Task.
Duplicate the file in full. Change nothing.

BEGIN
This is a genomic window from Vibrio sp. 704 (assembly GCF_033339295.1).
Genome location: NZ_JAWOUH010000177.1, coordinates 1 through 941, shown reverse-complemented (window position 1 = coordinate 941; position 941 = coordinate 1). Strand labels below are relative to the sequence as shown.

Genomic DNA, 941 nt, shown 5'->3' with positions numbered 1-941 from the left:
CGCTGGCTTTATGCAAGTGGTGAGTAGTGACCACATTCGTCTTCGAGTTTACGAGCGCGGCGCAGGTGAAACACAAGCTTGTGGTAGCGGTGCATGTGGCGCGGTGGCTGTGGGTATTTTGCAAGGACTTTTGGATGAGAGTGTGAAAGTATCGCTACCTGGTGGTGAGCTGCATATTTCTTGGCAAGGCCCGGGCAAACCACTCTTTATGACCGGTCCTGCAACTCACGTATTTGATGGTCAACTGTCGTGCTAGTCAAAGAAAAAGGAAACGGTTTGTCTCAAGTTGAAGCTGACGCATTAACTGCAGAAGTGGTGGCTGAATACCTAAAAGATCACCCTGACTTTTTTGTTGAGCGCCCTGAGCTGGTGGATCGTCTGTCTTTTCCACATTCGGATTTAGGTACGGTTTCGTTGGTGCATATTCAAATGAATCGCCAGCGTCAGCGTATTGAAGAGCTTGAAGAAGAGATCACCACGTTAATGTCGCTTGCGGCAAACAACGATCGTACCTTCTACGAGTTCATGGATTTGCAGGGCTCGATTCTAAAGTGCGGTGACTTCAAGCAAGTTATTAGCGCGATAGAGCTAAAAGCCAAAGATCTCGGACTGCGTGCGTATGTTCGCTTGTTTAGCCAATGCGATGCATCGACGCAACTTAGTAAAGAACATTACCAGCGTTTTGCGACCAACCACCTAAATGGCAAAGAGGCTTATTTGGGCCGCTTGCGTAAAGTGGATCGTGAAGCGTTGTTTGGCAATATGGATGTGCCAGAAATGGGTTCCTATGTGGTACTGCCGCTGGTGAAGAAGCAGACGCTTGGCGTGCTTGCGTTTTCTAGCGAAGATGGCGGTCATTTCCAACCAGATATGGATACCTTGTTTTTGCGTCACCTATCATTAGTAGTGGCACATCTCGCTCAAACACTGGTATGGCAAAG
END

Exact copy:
This is a genomic window from Vibrio sp. 704 (assembly GCF_033339295.1).
Genome location: NZ_JAWOUH010000177.1, coordinates 1 through 941, shown reverse-complemented (window position 1 = coordinate 941; position 941 = coordinate 1). Strand labels below are relative to the sequence as shown.

Genomic DNA, 941 nt, shown 5'->3' with positions numbered 1-941 from the left:
CGCTGGCTTTATGCAAGTGGTGAGTAGTGACCACATTCGTCTTCGAGTTTACGAGCGCGGCGCAGGTGAAACACAAGCTTGTGGTAGCGGTGCATGTGGCGCGGTGGCTGTGGGTATTTTGCAAGGACTTTTGGATGAGAGTGTGAAAGTATCGCTACCTGGTGGTGAGCTGCATATTTCTTGGCAAGGCCCGGGCAAACCACTCTTTATGACCGGTCCTGCAACTCACGTATTTGATGGTCAACTGTCGTGCTAGTCAAAGAAAAAGGAAACGGTTTGTCTCAAGTTGAAGCTGACGCATTAACTGCAGAAGTGGTGGCTGAATACCTAAAAGATCACCCTGACTTTTTTGTTGAGCGCCCTGAGCTGGTGGATCGTCTGTCTTTTCCACATTCGGATTTAGGTACGGTTTCGTTGGTGCATATTCAAATGAATCGCCAGCGTCAGCGTATTGAAGAGCTTGAAGAAGAGATCACCACGTTAATGTCGCTTGCGGCAAACAACGATCGTACCTTCTACGAGTTCATGGATTTGCAGGGCTCGATTCTAAAGTGCGGTGACTTCAAGCAAGTTATTAGCGCGATAGAGCTAAAAGCCAAAGATCTCGGACTGCGTGCGTATGTTCGCTTGTTTAGCCAATGCGATGCATCGACGCAACTTAGTAAAGAACATTACCAGCGTTTTGCGACCAACCACCTAAATGGCAAAGAGGCTTATTTGGGCCGCTTGCGTAAAGTGGATCGTGAAGCGTTGTTTGGCAATATGGATGTGCCAGAAATGGGTTCCTATGTGGTACTGCCGCTGGTGAAGAAGCAGACGCTTGGCGTGCTTGCGTTTTCTAGCGAAGATGGCGGTCATTTCCAACCAGATATGGATACCTTGTTTTTGCGTCACCTATCATTAGTAGTGGCACATCTCGCTCAAACACTGGTATGGCAAAG